Arguably the most sought after and popular inshore species of fish to catch in Florida is the redfish, aka Red Drum. This bottom-feeding and aggressive shallow water dweller readily hits a wide variety of baits, in a wide variety of conditions. In most of the state, this species is also available all year long. In this, the tactics may change, but the opportunity to catch one is ever-present.
Where To Find Redfish
While each area may have different environmental features that will directly affect where redfish will be, there are some basic features to be on the hunt for regardless of where you are fishing.
Florida’s inshore fisheries are strewn with vast shallowater areas known as “flats”. In these areas, redfish can be found where the underwater grasses are the healthiest. Among these areas, specific targets to look for are sand pockets and oyster bars. However, popular among sight fisherman, redfish will gladly move across any part of the flats ecosystem. This activity lends itself to becoming a very popular target for sight fisherman. Most will look for what they call a “push”. A push across the flats is generally caused by a cruising fish and its head creating a wake along the water’s surface.
Another thing redfish will do, and generally, the most exciting activity to spot, is what is called “tailing”. A tailing redfish is basically bottom-feeding in very shallow water. In doing so, its tail is extended out of the water, gently waving. Spotting “tailers” gets the heart pumping for sure. And, unlike targeting a push, a tailer is generally stationary or moving very slow, allowing sight fisherman time to stealthily get into position for a presentation.
The backcountry fisheries all along Florida’s coast are arguably the most scenic and popular way to fish inshore gamefish species. Redfish are found in abundance in these areas but do not act the same as other fish do here. The basic rules of the flats also apply here. Redfish will primarily be found along grass beds and oyster bars. Shallow water ledges and shelves lend themselves to feeding redfish as the tide swings.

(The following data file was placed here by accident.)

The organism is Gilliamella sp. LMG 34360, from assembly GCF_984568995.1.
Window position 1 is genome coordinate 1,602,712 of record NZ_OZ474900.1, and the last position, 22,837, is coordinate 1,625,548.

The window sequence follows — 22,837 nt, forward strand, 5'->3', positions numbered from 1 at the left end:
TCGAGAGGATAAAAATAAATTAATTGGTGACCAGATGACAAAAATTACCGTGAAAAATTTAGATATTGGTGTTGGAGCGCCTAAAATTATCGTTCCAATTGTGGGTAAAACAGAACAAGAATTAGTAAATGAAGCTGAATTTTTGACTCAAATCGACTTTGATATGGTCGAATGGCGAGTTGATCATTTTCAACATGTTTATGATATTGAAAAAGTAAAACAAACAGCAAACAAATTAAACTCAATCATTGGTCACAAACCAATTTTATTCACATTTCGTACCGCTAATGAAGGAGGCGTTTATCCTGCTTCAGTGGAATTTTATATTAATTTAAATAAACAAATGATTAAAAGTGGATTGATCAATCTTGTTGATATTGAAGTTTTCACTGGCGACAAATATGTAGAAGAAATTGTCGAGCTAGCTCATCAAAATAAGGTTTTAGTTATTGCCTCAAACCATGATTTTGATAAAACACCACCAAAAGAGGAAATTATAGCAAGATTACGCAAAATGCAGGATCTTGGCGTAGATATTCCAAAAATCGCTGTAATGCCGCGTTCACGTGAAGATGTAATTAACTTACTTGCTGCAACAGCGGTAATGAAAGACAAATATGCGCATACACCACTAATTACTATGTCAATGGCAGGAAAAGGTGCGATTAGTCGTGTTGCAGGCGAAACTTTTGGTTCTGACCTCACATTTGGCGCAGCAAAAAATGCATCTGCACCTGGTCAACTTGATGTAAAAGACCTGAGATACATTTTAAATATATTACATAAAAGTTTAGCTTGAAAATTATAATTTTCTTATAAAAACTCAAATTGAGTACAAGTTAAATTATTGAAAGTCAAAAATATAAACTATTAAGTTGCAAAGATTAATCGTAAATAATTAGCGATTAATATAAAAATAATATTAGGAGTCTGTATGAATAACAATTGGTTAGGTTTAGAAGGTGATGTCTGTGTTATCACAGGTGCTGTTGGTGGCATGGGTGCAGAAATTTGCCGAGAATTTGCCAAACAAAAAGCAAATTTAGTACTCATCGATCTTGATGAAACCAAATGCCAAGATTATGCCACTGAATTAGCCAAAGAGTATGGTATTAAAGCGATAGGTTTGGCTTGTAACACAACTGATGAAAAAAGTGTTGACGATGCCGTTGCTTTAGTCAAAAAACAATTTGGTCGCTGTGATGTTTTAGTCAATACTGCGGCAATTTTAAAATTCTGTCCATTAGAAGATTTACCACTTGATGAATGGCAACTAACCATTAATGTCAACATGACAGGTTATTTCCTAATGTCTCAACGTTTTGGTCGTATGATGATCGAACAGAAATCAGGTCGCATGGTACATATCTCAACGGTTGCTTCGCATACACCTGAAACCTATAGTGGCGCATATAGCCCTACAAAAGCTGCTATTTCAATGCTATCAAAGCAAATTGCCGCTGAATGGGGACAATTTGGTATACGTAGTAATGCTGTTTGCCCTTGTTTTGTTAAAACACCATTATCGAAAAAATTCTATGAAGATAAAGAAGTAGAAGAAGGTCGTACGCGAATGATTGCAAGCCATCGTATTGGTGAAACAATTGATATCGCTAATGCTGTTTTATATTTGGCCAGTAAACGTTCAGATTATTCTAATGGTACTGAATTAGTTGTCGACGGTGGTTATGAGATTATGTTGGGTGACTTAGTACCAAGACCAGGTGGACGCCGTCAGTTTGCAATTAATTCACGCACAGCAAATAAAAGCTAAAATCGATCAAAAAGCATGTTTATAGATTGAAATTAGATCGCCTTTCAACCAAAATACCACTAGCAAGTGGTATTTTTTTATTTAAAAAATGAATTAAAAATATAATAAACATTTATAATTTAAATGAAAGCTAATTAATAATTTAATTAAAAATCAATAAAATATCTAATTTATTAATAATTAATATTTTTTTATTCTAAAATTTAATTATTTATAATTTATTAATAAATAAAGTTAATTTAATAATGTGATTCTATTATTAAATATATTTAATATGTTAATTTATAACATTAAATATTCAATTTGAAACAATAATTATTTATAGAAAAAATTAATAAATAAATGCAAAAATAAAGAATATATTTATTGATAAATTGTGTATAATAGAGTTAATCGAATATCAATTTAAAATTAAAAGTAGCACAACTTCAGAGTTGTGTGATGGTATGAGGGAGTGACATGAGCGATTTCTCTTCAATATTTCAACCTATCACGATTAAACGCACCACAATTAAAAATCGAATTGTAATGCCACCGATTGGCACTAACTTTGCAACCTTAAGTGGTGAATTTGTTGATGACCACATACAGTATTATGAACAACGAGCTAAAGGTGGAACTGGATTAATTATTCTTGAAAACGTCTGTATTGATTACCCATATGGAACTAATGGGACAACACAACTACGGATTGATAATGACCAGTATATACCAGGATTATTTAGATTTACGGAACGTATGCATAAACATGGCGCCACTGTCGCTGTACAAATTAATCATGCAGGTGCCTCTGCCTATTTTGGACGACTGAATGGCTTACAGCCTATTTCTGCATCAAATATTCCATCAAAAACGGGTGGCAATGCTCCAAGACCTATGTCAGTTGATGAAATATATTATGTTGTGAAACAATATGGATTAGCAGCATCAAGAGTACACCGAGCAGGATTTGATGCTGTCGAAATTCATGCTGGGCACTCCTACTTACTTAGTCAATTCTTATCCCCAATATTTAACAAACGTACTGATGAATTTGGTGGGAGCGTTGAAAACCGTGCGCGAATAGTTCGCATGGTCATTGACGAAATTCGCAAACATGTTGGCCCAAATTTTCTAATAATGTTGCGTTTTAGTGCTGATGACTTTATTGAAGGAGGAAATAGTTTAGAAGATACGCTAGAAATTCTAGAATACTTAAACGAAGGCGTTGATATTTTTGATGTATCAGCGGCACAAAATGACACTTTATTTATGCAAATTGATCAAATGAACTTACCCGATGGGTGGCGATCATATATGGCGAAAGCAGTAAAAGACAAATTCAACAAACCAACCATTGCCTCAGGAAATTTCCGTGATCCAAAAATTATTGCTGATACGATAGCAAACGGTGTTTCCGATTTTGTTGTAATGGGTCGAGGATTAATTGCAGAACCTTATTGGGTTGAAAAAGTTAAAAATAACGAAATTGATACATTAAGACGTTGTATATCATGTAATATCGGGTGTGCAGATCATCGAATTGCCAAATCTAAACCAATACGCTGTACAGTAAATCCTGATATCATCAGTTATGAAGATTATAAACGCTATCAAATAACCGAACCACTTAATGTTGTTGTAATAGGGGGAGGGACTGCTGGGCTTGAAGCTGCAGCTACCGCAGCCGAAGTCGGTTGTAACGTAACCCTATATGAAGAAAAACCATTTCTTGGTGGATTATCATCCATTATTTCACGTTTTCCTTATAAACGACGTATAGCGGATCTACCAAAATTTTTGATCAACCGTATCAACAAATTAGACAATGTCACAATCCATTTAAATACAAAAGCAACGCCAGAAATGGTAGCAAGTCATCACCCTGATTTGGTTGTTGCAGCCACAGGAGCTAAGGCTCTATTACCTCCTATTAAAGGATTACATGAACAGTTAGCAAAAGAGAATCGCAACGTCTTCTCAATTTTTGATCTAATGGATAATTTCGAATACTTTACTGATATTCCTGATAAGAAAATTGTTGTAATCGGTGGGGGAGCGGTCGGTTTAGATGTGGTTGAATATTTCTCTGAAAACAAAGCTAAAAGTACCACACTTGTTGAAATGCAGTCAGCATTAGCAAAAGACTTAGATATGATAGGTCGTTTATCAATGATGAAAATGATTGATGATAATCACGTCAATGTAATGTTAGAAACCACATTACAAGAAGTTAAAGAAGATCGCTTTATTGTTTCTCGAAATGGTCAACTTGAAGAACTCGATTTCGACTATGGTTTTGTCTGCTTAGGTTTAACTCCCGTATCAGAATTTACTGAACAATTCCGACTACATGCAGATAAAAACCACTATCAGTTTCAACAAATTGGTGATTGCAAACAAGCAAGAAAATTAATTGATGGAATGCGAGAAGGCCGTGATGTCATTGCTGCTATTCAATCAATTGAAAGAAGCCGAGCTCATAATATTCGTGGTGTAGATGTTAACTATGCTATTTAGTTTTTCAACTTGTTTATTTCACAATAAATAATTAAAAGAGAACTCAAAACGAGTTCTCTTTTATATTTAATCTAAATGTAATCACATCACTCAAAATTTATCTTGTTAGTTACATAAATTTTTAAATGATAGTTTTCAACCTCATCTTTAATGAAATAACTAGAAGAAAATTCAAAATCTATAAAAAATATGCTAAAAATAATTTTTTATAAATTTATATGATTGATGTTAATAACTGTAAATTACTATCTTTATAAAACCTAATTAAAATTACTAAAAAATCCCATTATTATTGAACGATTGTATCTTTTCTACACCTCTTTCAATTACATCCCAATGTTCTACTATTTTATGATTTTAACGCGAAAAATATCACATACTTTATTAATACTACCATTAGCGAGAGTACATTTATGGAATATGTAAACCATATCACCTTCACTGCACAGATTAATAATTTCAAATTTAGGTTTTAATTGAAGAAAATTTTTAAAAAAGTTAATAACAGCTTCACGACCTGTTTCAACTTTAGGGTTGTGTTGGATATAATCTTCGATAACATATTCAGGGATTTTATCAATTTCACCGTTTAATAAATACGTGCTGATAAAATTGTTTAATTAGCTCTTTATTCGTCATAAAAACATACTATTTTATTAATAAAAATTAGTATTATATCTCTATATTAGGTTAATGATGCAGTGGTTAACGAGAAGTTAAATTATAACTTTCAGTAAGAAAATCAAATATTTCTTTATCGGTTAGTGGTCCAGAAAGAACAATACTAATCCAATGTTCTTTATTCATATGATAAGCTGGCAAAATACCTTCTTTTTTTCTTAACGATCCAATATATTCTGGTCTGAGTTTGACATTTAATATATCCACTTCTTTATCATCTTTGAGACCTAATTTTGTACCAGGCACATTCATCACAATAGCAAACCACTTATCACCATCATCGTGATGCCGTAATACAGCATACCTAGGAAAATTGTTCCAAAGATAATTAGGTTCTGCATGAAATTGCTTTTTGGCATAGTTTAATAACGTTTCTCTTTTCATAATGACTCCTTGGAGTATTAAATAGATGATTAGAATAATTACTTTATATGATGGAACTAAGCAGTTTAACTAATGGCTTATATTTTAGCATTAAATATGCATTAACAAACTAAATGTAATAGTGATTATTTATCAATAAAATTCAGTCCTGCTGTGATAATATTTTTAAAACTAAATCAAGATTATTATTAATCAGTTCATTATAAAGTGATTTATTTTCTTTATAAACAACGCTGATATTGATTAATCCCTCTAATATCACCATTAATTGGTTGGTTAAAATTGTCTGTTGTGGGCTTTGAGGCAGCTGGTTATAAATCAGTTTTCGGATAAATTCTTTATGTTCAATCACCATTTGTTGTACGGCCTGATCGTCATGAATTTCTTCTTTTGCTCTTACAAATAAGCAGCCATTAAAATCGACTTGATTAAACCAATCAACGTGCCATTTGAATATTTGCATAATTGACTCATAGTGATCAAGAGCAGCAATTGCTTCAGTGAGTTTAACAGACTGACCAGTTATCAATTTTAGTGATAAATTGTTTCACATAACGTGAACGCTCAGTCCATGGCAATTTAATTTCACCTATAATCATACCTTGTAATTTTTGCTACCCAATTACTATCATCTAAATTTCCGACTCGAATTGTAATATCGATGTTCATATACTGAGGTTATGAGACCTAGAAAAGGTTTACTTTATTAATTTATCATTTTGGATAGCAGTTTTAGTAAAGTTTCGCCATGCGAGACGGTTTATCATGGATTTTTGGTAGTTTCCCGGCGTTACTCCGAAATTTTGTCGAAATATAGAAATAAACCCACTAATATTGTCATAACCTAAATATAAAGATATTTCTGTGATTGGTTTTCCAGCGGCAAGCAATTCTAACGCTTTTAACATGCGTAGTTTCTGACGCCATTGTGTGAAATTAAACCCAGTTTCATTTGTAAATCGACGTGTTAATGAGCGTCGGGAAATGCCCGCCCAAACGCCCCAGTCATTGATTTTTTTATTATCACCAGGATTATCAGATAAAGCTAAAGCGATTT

Spring fed/river-fed backcountry areas also become popular wintertime habitats for redfish. When the flats get too cold, redfish will congregate “upriver” where water temperatures are moderate and steady. This allows for redfish to be targeted all year. Area’s like ours in Crystal River are like this.
Drop-offs and ledges are also a popular spot to fish for redfish. This feature is basically where a shallow-water flat will dump off to deeper water. Fishing from the deep side to up and over to the shallow side, or vice versa can yield many hungry redfish. At the same time, generally, where there are Redfish there is Seatrout. Catching a mixed bag of both species can be best targeted in this scenario. Larger redfish, during certain times of the year, can be found hanging out in the bottom of these deeper water areas as well.
Baits & Tactics For Redfish
Redfish are attracted to various types of bait and lures. There is a logic in following the naturally occurring types of baits in the area for the season, but water temps can also play a role. For instance, while topwater lures may be deemed a summertime only sort of lure, even in the winter – when temps rise for the day, they can still be effective. This, while redfish have generally migrated towards eating crustaceans vs baitfish, as an example. It is always best to have a variety of lure types available during any outing targeting redfish.